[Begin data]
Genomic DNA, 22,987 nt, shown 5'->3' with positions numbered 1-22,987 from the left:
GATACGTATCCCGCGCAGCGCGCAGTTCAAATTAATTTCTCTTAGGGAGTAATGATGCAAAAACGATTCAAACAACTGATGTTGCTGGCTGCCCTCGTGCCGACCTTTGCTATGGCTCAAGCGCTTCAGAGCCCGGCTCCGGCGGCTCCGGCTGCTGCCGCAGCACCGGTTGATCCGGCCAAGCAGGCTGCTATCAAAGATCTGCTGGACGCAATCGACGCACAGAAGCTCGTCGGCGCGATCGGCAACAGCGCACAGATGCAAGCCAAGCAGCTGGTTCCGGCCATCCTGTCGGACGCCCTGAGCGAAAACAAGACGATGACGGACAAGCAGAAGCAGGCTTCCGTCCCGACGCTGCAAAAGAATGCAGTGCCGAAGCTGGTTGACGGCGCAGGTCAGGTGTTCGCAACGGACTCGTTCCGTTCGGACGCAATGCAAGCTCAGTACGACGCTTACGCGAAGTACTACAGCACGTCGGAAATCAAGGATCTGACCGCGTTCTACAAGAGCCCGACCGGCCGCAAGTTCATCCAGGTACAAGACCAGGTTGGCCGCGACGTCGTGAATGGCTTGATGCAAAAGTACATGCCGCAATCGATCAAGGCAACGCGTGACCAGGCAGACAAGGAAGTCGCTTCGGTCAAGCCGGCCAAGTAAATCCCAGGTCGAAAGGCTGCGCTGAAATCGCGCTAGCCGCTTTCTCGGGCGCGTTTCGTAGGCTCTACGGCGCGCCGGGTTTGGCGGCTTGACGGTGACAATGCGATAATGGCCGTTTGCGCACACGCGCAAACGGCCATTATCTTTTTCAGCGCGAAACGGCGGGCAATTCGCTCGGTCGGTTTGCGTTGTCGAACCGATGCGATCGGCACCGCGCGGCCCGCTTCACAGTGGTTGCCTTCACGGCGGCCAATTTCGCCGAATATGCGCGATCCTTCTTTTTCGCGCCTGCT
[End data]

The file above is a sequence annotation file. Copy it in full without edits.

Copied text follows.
Genomic DNA, 22,987 nt, shown 5'->3' with positions numbered 1-22,987 from the left:
GATACGTATCCCGCGCAGCGCGCAGTTCAAATTAATTTCTCTTAGGGAGTAATGATGCAAAAACGATTCAAACAACTGATGTTGCTGGCTGCCCTCGTGCCGACCTTTGCTATGGCTCAAGCGCTTCAGAGCCCGGCTCCGGCGGCTCCGGCTGCTGCCGCAGCACCGGTTGATCCGGCCAAGCAGGCTGCTATCAAAGATCTGCTGGACGCAATCGACGCACAGAAGCTCGTCGGCGCGATCGGCAACAGCGCACAGATGCAAGCCAAGCAGCTGGTTCCGGCCATCCTGTCGGACGCCCTGAGCGAAAACAAGACGATGACGGACAAGCAGAAGCAGGCTTCCGTCCCGACGCTGCAAAAGAATGCAGTGCCGAAGCTGGTTGACGGCGCAGGTCAGGTGTTCGCAACGGACTCGTTCCGTTCGGACGCAATGCAAGCTCAGTACGACGCTTACGCGAAGTACTACAGCACGTCGGAAATCAAGGATCTGACCGCGTTCTACAAGAGCCCGACCGGCCGCAAGTTCATCCAGGTACAAGACCAGGTTGGCCGCGACGTCGTGAATGGCTTGATGCAAAAGTACATGCCGCAATCGATCAAGGCAACGCGTGACCAGGCAGACAAGGAAGTCGCTTCGGTCAAGCCGGCCAAGTAAATCCCAGGTCGAAAGGCTGCGCTGAAATCGCGCTAGCCGCTTTCTCGGGCGCGTTTCGTAGGCTCTACGGCGCGCCGGGTTTGGCGGCTTGACGGTGACAATGCGATAATGGCCGTTTGCGCACACGCGCAAACGGCCATTATCTTTTTCAGCGCGAAACGGCGGGCAATTCGCTCGGTCGGTTTGCGTTGTCGAACCGATGCGATCGGCACCGCGCGGCCCGCTTCACAGTGGTTGCCTTCACGGCGGCCAATTTCGCCGAATATGCGCGATCCTTCTTTTTCGCGCCTGCT